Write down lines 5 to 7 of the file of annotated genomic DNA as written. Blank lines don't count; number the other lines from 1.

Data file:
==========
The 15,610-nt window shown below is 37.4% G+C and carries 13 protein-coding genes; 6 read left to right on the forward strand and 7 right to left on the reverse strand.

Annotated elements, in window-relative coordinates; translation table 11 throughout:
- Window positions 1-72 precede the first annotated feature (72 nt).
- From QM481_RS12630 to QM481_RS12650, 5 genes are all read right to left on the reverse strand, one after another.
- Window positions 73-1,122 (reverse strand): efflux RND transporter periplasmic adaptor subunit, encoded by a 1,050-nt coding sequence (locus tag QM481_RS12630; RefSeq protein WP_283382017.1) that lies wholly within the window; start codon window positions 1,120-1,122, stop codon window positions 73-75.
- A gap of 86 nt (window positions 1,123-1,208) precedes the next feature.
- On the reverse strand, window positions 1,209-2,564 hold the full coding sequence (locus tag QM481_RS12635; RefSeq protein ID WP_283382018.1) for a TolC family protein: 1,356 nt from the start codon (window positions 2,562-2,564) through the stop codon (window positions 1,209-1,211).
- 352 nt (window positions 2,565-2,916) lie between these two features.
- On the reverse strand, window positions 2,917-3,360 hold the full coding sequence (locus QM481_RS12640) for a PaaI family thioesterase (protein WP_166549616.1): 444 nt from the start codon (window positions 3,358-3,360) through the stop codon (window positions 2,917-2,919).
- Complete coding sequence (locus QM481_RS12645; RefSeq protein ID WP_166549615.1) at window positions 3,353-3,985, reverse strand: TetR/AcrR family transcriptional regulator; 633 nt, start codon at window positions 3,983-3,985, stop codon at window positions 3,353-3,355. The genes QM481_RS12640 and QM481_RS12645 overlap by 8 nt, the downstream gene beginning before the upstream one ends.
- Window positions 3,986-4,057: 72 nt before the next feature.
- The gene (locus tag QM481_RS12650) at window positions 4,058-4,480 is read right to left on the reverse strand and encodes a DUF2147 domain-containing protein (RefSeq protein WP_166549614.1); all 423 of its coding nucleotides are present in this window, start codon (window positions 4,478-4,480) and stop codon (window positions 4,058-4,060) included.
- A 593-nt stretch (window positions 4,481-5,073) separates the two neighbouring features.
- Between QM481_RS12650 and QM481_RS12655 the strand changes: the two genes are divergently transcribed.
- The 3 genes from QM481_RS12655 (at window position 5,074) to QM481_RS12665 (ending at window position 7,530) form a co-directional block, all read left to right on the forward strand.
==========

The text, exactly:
- Window positions 73-1,122 (reverse strand): efflux RND transporter periplasmic adaptor subunit, encoded by a 1,050-nt coding sequence (locus tag QM481_RS12630; RefSeq protein WP_283382017.1) that lies wholly within the window; start codon window positions 1,120-1,122, stop codon window positions 73-75.
- A gap of 86 nt (window positions 1,123-1,208) precedes the next feature.
- On the reverse strand, window positions 1,209-2,564 hold the full coding sequence (locus tag QM481_RS12635; RefSeq protein ID WP_283382018.1) for a TolC family protein: 1,356 nt from the start codon (window positions 2,562-2,564) through the stop codon (window positions 1,209-1,211).